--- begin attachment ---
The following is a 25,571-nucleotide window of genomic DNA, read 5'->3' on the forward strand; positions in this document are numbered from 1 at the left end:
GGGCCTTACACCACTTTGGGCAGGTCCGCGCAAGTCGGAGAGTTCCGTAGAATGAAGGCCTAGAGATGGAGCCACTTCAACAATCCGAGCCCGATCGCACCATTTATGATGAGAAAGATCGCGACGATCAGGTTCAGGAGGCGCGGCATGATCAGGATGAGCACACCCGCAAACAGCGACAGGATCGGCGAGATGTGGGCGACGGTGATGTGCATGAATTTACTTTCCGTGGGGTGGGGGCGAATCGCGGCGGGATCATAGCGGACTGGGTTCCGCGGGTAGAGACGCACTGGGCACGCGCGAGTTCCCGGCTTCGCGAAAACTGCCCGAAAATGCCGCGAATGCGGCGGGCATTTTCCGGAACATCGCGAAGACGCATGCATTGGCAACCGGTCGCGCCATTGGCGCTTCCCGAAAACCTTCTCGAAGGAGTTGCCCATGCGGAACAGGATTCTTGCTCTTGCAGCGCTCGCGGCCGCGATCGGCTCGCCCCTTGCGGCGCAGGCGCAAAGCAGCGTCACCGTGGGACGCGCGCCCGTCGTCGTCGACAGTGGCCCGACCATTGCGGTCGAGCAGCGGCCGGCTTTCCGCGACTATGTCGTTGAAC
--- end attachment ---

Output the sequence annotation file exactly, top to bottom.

The following is a 25,571-nucleotide window of genomic DNA, read 5'->3' on the forward strand; positions in this document are numbered from 1 at the left end:
GGGCCTTACACCACTTTGGGCAGGTCCGCGCAAGTCGGAGAGTTCCGTAGAATGAAGGCCTAGAGATGGAGCCACTTCAACAATCCGAGCCCGATCGCACCATTTATGATGAGAAAGATCGCGACGATCAGGTTCAGGAGGCGCGGCATGATCAGGATGAGCACACCCGCAAACAGCGACAGGATCGGCGAGATGTGGGCGACGGTGATGTGCATGAATTTACTTTCCGTGGGGTGGGGGCGAATCGCGGCGGGATCATAGCGGACTGGGTTCCGCGGGTAGAGACGCACTGGGCACGCGCGAGTTCCCGGCTTCGCGAAAACTGCCCGAAAATGCCGCGAATGCGGCGGGCATTTTCCGGAACATCGCGAAGACGCATGCATTGGCAACCGGTCGCGCCATTGGCGCTTCCCGAAAACCTTCTCGAAGGAGTTGCCCATGCGGAACAGGATTCTTGCTCTTGCAGCGCTCGCGGCCGCGATCGGCTCGCCCCTTGCGGCGCAGGCGCAAAGCAGCGTCACCGTGGGACGCGCGCCCGTCGTCGTCGACAGTGGCCCGACCATTGCGGTCGAGCAGCGGCCGGCTTTCCGCGACTATGTCGTTGAAC